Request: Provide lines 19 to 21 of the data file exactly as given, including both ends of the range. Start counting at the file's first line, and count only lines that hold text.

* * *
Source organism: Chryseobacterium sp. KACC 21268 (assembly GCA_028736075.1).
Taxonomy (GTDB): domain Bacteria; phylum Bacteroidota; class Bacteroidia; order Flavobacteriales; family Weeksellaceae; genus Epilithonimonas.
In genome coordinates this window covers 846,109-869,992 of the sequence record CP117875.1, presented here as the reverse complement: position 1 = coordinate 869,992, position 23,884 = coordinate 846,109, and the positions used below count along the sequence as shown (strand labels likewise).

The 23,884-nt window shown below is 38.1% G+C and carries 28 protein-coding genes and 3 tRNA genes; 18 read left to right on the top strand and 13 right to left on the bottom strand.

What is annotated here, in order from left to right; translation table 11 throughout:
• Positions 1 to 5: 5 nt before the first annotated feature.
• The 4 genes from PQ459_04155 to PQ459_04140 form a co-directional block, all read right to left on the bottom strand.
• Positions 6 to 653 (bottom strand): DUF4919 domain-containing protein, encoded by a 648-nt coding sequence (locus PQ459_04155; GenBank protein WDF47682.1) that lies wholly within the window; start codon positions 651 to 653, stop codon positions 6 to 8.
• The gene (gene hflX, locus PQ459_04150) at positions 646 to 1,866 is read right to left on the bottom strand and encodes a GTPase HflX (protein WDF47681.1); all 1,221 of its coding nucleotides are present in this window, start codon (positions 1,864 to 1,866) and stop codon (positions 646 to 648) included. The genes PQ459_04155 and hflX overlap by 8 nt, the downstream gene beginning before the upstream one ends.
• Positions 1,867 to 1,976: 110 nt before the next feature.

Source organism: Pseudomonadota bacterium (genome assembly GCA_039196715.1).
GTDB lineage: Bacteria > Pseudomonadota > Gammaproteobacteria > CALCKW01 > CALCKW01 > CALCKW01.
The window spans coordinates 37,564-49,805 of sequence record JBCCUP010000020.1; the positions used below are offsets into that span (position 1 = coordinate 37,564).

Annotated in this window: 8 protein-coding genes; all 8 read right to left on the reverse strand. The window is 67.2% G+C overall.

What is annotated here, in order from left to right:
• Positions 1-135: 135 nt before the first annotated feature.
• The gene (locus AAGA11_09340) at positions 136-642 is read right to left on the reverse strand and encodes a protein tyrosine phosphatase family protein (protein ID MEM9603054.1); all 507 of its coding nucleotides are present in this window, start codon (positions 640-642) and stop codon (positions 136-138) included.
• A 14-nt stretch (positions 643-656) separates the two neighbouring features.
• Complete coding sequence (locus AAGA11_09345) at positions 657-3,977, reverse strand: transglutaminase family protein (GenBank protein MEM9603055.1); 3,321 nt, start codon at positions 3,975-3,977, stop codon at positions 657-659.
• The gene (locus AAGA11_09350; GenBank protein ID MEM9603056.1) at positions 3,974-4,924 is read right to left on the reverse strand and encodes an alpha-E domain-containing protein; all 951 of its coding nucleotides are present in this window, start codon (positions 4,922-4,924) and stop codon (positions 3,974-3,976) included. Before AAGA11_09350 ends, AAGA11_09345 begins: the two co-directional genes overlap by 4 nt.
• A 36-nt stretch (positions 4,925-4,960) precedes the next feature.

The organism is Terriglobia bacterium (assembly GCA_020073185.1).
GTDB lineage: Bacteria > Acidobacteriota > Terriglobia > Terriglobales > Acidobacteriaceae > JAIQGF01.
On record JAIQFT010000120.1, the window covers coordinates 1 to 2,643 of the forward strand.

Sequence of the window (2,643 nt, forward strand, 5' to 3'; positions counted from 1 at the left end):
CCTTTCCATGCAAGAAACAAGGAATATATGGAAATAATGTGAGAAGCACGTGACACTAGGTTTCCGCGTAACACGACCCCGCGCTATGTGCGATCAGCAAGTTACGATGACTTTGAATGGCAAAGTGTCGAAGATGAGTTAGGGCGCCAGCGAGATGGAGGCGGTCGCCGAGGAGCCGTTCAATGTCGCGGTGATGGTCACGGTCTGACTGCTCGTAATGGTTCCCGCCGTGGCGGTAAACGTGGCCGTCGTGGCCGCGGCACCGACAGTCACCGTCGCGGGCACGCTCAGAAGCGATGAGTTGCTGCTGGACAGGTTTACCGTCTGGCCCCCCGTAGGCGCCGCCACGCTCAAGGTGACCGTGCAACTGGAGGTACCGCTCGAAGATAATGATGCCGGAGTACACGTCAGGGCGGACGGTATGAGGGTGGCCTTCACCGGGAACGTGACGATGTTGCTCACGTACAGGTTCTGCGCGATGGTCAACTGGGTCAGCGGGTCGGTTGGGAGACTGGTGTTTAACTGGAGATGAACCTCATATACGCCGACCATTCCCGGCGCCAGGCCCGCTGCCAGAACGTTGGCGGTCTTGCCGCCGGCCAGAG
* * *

• Complete coding sequence (locus AAGA11_09345) at positions 657-3,977, reverse strand: transglutaminase family protein (GenBank protein MEM9603055.1); 3,321 nt, start codon at positions 3,975-3,977, stop codon at positions 657-659.
• The gene (locus AAGA11_09350; GenBank protein ID MEM9603056.1) at positions 3,974-4,924 is read right to left on the reverse strand and encodes an alpha-E domain-containing protein; all 951 of its coding nucleotides are present in this window, start codon (positions 4,922-4,924) and stop codon (positions 3,974-3,976) included. Before AAGA11_09350 ends, AAGA11_09345 begins: the two co-directional genes overlap by 4 nt.
• A 36-nt stretch (positions 4,925-4,960) precedes the next feature.